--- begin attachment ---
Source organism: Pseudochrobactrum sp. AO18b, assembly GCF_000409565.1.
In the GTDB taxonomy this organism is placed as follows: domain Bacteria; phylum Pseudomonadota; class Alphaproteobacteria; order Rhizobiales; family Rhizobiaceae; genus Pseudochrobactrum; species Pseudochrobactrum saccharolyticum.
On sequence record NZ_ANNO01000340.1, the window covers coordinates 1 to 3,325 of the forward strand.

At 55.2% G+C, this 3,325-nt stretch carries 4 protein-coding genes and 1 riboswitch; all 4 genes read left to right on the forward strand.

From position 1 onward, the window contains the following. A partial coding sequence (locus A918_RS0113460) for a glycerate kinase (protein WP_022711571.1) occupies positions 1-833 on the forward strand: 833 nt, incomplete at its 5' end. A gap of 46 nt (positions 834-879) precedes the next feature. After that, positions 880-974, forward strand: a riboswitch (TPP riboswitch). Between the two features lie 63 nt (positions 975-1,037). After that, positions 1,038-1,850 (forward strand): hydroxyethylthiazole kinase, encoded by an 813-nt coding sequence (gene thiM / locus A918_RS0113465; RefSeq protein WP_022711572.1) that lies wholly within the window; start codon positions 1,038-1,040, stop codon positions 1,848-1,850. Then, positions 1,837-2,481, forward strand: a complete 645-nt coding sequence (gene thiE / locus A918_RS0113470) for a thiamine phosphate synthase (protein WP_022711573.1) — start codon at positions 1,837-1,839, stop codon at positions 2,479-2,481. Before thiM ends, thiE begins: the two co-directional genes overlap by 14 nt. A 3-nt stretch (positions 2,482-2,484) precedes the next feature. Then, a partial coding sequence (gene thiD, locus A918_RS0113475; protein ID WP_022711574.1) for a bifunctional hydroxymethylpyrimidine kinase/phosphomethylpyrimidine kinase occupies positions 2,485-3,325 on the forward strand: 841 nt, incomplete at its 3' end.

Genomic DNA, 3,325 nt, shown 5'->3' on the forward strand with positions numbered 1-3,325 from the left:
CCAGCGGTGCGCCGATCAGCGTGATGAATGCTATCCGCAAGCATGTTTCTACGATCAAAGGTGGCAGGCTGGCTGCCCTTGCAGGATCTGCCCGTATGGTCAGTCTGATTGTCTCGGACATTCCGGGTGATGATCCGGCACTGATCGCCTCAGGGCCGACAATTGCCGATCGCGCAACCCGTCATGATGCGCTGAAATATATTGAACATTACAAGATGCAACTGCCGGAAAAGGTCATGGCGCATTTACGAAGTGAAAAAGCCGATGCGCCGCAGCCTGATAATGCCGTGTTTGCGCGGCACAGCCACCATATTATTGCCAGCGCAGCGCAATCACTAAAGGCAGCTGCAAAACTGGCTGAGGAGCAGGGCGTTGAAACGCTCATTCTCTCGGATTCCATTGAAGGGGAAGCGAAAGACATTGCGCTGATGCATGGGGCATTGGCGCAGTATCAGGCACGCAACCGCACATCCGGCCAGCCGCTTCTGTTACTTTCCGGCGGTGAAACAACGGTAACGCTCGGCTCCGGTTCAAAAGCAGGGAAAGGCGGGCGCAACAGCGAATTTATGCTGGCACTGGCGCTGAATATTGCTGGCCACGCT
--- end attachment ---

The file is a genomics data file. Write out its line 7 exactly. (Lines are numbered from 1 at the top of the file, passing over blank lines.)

CCAGCGGTGCGCCGATCAGCGTGATGAATGCTATCCGCAAGCATGTTTCTACGATCAAAGGTGGCAGGCTGGCTGCCCTTGCAGGATCTGCCCGTATGGTCAGTCTGATTGTCTCGGACATTCCGGGTGATGATCCGGCACTGATCGCCTCAGGGCCGACAATTGCCGATCGCGCAACCCGTCATGATGCGCTGAAATATATTGAACATTACAAGATGCAACTGCCGGAAAAGGTCATGGCGCATTTACGAAGTGAAAAAGCCGATGCGCCGCAGCCTGATAATGCCGTGTTTGCGCGGCACAGCCACCATATTATTGCCAGCGCAGCGCAATCACTAAAGGCAGCTGCAAAACTGGCTGAGGAGCAGGGCGTTGAAACGCTCATTCTCTCGGATTCCATTGAAGGGGAAGCGAAAGACATTGCGCTGATGCATGGGGCATTGGCGCAGTATCAGGCACGCAACCGCACATCCGGCCAGCCGCTTCTGTTACTTTCCGGCGGTGAAACAACGGTAACGCTCGGCTCCGGTTCAAAAGCAGGGAAAGGCGGGCGCAACAGCGAATTTATGCTGGCACTGGCGCTGAATATTGCTGGCCACGCT